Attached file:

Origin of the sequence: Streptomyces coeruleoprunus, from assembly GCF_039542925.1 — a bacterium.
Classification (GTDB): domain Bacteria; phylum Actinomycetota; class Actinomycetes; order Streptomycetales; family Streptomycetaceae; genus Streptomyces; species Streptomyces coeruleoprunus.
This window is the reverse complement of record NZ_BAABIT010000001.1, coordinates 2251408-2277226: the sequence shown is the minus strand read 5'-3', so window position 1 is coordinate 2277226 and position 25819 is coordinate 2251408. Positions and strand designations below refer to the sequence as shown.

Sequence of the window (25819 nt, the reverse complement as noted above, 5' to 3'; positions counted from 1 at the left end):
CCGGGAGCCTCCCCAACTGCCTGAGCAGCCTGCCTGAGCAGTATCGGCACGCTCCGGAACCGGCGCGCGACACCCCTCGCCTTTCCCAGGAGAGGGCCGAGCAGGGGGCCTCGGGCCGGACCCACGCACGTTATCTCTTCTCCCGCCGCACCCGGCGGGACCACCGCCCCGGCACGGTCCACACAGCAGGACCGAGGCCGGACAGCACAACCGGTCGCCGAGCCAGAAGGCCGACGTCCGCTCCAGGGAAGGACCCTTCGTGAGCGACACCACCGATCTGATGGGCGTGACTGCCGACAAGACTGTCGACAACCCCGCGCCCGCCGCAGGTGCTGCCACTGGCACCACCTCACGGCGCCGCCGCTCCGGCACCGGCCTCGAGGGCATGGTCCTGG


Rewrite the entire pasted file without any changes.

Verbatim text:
Origin of the sequence: Streptomyces coeruleoprunus, from assembly GCF_039542925.1 — a bacterium.
Classification (GTDB): domain Bacteria; phylum Actinomycetota; class Actinomycetes; order Streptomycetales; family Streptomycetaceae; genus Streptomyces; species Streptomyces coeruleoprunus.
This window is the reverse complement of record NZ_BAABIT010000001.1, coordinates 2251408-2277226: the sequence shown is the minus strand read 5'-3', so window position 1 is coordinate 2277226 and position 25819 is coordinate 2251408. Positions and strand designations below refer to the sequence as shown.

Sequence of the window (25819 nt, the reverse complement as noted above, 5' to 3'; positions counted from 1 at the left end):
CCGGGAGCCTCCCCAACTGCCTGAGCAGCCTGCCTGAGCAGTATCGGCACGCTCCGGAACCGGCGCGCGACACCCCTCGCCTTTCCCAGGAGAGGGCCGAGCAGGGGGCCTCGGGCCGGACCCACGCACGTTATCTCTTCTCCCGCCGCACCCGGCGGGACCACCGCCCCGGCACGGTCCACACAGCAGGACCGAGGCCGGACAGCACAACCGGTCGCCGAGCCAGAAGGCCGACGTCCGCTCCAGGGAAGGACCCTTCGTGAGCGACACCACCGATCTGATGGGCGTGACTGCCGACAAGACTGTCGACAACCCCGCGCCCGCCGCAGGTGCTGCCACTGGCACCACCTCACGGCGCCGCCGCTCCGGCACCGGCCTCGAGGGCATGGTCCTGG